The (Mostly) Good Old Days of Wrigley's Rooftops | Mudville | Chicago Reader

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The (Mostly) Good Old Days of Wrigley's Rooftops

Before Wrigleyville was such a glitzy attraction, it was a great place for Cubs fans. And for roaches.

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It was like a dream. I came home to find two guys checking names at the front door. They found me listed on a clipboard, gave me a lanyard with a credential showing I belonged, and waved me upstairs.

On a wet, cold night last week, when few were interested in paying to see the Cubs play the Padres from across the street, Wrigleyville Rooftops opened its space to a media junket atop the six-flat I lived in for a few years in the mid-80s, at 3643-45 N. Sheffield.

Living in a Wrigley Field rooftop apartment undeniably had an element of boyhood romance. Bleacher tickets, then $3.50, were sold only on the day of the game. Crowds would begin lining up at six or seven on a weekend morning outside the gates at Sheffield and Waveland, especially on beautiful days in that halcyon summer of 1984. In the winter there was nothing quite as beautiful as the sun setting behind a snow-covered Wrigley.

Yet it was also bohemian squalor. The building was infested; we'd set off an insecticide bomb to chase the roaches upstairs, then the woman above would set off one of her own and chase them back down. The door handles were loose and sometimes came off entirely. I once jimmied my way through the front door only to find a snowdrift had crept two yards into the living room off the porch.

The landlord was squeamish about letting people on the roof and only permitted it when he was around. (The landlord's pals claimed someone got too drunk on an opening day a year or two before and fell off, impaling himself on the fence below.)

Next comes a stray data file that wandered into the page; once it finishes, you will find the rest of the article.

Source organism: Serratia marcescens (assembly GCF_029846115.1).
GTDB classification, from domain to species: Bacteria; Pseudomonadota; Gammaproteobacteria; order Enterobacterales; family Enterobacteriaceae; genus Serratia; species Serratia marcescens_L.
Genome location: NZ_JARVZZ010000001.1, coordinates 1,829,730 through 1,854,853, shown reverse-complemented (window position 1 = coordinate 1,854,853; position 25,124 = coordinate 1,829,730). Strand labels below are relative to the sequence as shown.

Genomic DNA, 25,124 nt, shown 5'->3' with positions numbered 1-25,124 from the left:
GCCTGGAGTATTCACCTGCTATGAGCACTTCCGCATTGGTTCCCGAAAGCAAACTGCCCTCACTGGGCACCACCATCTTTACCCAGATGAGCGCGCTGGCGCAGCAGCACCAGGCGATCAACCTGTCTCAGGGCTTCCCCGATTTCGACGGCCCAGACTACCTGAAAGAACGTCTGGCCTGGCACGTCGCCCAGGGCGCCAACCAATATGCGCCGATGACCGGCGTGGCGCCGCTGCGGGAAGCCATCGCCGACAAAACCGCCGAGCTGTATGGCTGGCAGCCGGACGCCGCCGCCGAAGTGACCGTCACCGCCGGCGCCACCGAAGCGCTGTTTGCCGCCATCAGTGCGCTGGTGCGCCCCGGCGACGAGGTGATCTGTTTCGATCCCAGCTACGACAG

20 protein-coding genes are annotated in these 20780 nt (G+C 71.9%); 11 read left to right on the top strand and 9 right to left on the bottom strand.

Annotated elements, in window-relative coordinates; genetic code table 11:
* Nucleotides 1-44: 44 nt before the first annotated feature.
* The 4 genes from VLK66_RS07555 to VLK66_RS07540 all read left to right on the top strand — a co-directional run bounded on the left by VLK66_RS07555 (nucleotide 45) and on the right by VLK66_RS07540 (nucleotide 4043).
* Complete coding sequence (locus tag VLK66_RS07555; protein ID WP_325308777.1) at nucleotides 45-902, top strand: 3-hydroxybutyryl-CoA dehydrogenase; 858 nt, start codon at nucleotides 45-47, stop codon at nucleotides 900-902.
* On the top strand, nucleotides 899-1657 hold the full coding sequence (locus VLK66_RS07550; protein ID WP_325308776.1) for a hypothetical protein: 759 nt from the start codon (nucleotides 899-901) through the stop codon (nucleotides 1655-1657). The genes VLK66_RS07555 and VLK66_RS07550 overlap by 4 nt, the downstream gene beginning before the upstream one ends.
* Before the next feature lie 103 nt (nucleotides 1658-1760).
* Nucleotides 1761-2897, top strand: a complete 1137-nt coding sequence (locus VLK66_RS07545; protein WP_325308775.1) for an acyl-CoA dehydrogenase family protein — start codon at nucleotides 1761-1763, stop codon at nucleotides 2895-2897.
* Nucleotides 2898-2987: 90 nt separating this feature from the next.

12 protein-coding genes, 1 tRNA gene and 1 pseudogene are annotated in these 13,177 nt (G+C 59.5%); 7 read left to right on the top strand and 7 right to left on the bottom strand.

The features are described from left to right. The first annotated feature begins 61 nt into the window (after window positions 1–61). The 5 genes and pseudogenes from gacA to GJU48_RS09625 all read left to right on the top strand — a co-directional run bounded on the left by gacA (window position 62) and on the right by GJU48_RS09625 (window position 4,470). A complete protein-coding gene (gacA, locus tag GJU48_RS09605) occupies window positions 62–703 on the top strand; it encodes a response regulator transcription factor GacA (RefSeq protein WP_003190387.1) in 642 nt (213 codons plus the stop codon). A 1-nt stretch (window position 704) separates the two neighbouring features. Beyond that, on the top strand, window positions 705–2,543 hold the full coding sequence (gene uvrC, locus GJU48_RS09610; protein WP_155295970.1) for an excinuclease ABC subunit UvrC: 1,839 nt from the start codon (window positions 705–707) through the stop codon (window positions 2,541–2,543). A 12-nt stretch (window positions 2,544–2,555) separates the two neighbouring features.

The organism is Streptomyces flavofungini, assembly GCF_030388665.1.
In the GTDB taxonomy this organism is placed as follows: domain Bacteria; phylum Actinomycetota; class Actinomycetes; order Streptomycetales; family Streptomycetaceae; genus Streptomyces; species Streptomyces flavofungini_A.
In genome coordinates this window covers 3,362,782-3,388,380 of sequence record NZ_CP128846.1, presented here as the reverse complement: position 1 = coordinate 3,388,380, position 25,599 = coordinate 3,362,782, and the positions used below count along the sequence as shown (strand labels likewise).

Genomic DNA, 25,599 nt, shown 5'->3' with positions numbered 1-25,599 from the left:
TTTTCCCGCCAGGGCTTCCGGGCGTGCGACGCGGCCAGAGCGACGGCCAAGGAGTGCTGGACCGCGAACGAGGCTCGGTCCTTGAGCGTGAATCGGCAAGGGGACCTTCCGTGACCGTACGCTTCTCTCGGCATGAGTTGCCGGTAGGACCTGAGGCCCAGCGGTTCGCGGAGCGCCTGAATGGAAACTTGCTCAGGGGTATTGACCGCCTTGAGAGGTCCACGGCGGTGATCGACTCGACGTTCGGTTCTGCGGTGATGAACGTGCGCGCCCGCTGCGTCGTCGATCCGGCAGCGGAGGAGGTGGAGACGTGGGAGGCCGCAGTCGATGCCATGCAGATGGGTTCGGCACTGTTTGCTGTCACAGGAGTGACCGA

Now, of course, the building—one of three owned by Wrigleyville Rooftops—is a cash cow because of its roof, although people still live in the apartments on the first two floors. The doors—and handles—have been replaced with steel models seen in office stairwells, and the whole main stairway has been reinforced with concrete to support the traffic. The third-floor apartments have been stripped to their brick walls and turned into a sports bar, albeit with numerous support posts spoiling the sight lines to the flat-screen TVs.

The sight lines from the rooftop, however, remain wonderfully clear. It's no more remote than the corner seats in the upper deck at White Sox park—a part of the whole Wrigley experience and yet also separate from it. When it's cold one simply watches outdoors for a while, then goes downstairs to get warm and watch on TV, same as we did.

A fan will pay $75 to $250 for the luxury, depending on the time of year and the Cubs' opponents. Even with food and drink included that's a chunk of change, topping out at what I first paid as my share of the rent. No one's clamoring for roaches for nostalgia's sake.  

—Ted Cox

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